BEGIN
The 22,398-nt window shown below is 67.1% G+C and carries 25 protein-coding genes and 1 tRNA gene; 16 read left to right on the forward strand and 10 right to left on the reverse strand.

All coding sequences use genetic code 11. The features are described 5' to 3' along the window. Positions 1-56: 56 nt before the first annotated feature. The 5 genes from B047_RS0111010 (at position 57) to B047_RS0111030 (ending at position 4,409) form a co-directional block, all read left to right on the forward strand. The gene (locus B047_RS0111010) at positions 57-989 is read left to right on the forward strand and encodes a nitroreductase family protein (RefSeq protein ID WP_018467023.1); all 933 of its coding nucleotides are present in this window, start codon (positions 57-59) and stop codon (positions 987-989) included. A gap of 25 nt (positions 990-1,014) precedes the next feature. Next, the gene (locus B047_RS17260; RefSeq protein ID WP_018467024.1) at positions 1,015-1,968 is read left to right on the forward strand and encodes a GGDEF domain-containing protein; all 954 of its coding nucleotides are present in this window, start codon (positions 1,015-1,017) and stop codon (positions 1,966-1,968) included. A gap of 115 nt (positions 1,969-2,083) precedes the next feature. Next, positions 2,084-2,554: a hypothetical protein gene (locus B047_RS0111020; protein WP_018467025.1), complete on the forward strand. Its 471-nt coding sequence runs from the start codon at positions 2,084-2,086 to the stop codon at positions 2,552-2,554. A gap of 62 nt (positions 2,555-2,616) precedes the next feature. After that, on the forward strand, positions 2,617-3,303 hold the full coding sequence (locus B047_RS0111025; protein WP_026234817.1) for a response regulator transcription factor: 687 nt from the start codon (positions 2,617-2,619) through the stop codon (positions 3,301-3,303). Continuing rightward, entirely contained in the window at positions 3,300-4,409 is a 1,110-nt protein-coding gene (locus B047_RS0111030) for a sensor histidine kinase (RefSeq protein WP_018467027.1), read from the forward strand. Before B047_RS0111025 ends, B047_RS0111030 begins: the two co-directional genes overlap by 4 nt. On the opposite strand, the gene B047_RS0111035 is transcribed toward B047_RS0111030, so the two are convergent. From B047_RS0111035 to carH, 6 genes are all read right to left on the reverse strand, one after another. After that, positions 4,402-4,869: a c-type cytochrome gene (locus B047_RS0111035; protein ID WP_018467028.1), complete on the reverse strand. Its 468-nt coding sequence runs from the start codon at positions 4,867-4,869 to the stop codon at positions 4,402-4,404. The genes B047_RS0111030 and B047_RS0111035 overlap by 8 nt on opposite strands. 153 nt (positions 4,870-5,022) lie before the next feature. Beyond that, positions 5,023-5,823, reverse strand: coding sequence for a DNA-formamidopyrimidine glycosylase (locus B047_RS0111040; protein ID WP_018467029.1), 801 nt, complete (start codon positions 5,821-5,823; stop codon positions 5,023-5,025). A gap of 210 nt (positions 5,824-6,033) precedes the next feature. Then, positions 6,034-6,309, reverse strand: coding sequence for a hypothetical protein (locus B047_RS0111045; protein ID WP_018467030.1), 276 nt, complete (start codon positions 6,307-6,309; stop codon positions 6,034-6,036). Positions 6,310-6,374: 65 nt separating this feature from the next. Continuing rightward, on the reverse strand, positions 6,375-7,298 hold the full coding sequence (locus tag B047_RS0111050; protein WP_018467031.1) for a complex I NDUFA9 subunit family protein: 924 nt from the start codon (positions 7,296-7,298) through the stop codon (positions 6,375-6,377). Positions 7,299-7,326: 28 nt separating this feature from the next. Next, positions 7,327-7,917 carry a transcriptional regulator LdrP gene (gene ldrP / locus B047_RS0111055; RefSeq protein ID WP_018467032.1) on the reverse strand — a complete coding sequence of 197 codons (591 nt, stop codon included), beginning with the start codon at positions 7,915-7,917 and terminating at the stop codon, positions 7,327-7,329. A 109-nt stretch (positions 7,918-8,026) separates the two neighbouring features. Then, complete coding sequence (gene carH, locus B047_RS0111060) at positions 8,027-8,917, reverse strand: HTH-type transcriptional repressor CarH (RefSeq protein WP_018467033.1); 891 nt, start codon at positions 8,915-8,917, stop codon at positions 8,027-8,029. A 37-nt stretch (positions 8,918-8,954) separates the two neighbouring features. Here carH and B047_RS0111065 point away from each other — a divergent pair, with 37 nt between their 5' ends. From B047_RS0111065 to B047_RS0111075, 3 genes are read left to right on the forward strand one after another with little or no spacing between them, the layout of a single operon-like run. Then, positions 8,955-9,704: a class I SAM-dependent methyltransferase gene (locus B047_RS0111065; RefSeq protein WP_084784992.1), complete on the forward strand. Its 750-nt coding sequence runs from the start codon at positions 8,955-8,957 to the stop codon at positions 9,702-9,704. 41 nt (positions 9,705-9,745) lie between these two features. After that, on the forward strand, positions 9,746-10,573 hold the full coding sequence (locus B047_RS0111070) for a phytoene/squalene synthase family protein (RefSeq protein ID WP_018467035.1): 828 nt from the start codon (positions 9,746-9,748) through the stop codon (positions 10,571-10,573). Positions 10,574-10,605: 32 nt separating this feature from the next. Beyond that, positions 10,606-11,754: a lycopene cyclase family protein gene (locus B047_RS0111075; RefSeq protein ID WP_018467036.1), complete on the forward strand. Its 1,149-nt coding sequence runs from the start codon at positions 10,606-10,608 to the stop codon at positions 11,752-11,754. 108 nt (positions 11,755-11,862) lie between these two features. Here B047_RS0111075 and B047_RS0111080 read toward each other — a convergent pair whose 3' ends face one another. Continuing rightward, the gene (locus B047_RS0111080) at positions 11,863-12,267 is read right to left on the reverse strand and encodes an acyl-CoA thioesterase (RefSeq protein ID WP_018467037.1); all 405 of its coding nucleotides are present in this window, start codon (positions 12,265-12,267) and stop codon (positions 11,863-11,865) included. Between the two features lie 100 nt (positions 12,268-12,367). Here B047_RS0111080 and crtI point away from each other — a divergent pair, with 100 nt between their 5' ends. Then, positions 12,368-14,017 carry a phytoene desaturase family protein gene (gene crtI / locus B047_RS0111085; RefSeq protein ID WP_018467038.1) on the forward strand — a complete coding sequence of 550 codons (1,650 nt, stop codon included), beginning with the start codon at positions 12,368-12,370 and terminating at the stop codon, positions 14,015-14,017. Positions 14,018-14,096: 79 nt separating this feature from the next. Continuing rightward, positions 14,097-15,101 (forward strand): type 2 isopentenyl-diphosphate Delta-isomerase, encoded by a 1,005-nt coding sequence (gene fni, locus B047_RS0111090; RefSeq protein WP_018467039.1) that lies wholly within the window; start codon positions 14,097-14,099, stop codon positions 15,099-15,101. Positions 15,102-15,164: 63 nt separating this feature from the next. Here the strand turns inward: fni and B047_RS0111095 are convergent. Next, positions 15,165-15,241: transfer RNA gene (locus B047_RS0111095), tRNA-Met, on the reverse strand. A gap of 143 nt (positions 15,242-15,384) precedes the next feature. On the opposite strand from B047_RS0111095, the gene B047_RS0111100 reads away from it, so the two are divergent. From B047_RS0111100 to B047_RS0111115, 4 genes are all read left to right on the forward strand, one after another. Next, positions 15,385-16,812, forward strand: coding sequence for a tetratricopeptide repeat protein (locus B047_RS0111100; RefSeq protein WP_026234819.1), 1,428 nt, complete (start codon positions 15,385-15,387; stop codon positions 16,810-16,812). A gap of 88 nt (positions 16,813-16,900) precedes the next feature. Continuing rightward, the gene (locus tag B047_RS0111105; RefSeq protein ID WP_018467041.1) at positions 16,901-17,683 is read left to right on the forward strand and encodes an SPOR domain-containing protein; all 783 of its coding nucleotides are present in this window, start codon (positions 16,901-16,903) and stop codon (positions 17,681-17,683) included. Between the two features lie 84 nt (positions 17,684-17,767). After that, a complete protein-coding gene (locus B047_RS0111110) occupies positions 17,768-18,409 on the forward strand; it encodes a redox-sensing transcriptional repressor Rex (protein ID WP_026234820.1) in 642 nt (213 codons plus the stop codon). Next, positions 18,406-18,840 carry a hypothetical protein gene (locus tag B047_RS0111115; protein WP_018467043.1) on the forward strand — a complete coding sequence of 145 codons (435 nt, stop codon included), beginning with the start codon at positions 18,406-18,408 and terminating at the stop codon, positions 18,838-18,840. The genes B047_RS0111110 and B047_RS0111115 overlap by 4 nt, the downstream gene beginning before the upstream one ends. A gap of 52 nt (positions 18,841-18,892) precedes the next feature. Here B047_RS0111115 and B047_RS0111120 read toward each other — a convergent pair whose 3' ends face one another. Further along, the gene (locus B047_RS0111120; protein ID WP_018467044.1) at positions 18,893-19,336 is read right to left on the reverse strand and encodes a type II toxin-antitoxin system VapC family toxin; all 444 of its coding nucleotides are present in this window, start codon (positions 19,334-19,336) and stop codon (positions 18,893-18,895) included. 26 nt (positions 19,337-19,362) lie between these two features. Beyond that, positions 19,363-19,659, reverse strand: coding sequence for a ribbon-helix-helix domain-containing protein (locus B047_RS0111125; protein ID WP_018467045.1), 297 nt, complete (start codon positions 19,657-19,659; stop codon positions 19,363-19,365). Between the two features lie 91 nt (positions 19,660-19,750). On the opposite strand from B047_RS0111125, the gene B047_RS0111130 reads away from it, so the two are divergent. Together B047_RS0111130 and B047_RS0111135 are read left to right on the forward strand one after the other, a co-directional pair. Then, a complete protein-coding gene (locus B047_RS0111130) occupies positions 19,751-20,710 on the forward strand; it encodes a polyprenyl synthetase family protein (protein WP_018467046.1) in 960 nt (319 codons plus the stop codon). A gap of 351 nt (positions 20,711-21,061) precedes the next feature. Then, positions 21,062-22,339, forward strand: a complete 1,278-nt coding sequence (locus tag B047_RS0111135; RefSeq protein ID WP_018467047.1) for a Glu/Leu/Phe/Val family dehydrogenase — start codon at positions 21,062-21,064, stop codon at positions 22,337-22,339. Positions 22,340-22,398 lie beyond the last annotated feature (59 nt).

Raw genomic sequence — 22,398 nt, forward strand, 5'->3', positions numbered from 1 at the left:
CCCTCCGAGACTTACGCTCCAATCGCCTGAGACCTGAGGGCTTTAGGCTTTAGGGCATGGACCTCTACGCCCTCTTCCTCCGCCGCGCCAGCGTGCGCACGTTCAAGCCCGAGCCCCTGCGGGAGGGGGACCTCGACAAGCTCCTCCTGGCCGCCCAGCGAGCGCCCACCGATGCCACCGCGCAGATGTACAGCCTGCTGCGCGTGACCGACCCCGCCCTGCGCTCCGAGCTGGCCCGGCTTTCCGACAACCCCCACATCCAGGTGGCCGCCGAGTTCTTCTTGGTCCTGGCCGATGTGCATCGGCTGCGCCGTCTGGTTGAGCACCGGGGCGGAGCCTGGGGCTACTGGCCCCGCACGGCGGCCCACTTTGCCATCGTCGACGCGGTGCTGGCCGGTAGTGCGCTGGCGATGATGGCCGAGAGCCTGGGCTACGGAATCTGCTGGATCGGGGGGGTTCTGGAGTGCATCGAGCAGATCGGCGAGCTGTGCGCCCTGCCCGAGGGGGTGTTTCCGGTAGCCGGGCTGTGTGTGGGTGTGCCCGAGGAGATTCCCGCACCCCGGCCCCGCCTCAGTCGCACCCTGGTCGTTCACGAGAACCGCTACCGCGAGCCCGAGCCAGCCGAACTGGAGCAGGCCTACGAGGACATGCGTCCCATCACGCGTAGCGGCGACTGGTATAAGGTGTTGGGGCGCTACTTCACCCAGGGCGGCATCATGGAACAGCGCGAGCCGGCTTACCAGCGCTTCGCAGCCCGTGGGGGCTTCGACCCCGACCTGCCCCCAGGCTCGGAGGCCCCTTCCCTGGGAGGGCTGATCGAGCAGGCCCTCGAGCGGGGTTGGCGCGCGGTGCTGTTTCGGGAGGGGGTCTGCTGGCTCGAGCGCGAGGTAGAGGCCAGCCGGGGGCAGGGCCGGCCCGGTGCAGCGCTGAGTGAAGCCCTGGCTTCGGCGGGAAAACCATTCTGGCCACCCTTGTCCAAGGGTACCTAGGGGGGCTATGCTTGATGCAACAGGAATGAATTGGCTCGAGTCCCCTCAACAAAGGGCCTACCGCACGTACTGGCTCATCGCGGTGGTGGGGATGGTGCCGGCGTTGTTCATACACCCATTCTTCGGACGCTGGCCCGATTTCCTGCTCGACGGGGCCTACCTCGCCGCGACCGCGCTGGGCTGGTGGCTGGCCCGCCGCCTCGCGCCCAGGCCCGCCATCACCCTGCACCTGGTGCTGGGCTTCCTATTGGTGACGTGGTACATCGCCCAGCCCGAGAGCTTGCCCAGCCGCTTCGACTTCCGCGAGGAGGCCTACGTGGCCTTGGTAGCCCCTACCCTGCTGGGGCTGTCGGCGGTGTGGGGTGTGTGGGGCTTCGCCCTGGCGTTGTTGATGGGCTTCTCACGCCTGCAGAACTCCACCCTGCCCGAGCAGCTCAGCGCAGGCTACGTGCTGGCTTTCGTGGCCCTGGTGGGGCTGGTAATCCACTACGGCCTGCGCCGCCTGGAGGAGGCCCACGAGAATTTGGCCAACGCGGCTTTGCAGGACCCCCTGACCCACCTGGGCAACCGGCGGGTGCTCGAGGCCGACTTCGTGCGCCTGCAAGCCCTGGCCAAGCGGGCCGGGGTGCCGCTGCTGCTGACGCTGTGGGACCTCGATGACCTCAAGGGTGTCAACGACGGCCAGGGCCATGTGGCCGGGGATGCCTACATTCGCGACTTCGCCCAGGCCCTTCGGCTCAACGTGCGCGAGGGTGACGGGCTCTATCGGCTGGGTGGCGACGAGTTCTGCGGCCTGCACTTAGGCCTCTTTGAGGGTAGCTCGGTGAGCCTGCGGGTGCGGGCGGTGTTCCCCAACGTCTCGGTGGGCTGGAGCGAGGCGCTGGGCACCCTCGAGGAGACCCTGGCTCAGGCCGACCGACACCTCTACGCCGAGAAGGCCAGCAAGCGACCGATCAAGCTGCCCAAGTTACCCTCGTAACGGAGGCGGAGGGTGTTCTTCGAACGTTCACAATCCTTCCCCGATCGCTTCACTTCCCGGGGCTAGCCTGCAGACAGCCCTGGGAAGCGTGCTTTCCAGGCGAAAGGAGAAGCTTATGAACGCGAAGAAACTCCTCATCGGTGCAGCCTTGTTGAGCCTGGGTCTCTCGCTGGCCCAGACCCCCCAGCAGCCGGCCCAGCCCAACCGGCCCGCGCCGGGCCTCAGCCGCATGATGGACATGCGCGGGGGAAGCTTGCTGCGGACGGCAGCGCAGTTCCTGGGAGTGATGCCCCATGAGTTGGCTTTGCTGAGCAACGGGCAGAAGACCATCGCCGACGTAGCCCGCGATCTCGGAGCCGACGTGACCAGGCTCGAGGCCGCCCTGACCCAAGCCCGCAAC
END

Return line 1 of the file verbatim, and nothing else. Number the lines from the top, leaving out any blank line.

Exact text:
The 22,398-nt window shown below is 67.1% G+C and carries 25 protein-coding genes and 1 tRNA gene; 16 read left to right on the forward strand and 10 right to left on the reverse strand.